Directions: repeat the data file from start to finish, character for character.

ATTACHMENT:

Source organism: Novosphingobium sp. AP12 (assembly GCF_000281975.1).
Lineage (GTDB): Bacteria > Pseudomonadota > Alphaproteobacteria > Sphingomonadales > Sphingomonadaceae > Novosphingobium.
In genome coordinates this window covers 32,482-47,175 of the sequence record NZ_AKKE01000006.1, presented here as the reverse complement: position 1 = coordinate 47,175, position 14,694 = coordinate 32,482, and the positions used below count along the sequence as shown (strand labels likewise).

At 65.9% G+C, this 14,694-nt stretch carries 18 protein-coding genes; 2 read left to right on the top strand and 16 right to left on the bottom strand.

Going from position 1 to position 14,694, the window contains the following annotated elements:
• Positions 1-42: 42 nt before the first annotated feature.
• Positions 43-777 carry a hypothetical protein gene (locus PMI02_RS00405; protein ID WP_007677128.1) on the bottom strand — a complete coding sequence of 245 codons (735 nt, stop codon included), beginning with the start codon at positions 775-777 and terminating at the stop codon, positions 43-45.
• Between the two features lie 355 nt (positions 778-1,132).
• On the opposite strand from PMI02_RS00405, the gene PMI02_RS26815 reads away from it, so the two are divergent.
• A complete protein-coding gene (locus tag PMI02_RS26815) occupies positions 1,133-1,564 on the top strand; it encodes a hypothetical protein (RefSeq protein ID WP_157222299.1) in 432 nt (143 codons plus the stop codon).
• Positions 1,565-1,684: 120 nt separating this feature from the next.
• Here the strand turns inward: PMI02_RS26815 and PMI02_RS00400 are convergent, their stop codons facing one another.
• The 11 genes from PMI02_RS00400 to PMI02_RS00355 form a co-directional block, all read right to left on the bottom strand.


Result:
Source organism: Novosphingobium sp. AP12 (assembly GCF_000281975.1).
Lineage (GTDB): Bacteria > Pseudomonadota > Alphaproteobacteria > Sphingomonadales > Sphingomonadaceae > Novosphingobium.
In genome coordinates this window covers 32,482-47,175 of the sequence record NZ_AKKE01000006.1, presented here as the reverse complement: position 1 = coordinate 47,175, position 14,694 = coordinate 32,482, and the positions used below count along the sequence as shown (strand labels likewise).

At 65.9% G+C, this 14,694-nt stretch carries 18 protein-coding genes; 2 read left to right on the top strand and 16 right to left on the bottom strand.

Going from position 1 to position 14,694, the window contains the following annotated elements:
• Positions 1-42: 42 nt before the first annotated feature.
• Positions 43-777 carry a hypothetical protein gene (locus PMI02_RS00405; protein ID WP_007677128.1) on the bottom strand — a complete coding sequence of 245 codons (735 nt, stop codon included), beginning with the start codon at positions 775-777 and terminating at the stop codon, positions 43-45.
• Between the two features lie 355 nt (positions 778-1,132).
• On the opposite strand from PMI02_RS00405, the gene PMI02_RS26815 reads away from it, so the two are divergent.
• A complete protein-coding gene (locus tag PMI02_RS26815) occupies positions 1,133-1,564 on the top strand; it encodes a hypothetical protein (RefSeq protein ID WP_157222299.1) in 432 nt (143 codons plus the stop codon).
• Positions 1,565-1,684: 120 nt separating this feature from the next.
• Here the strand turns inward: PMI02_RS26815 and PMI02_RS00400 are convergent, their stop codons facing one another.
• The 11 genes from PMI02_RS00400 to PMI02_RS00355 form a co-directional block, all read right to left on the bottom strand.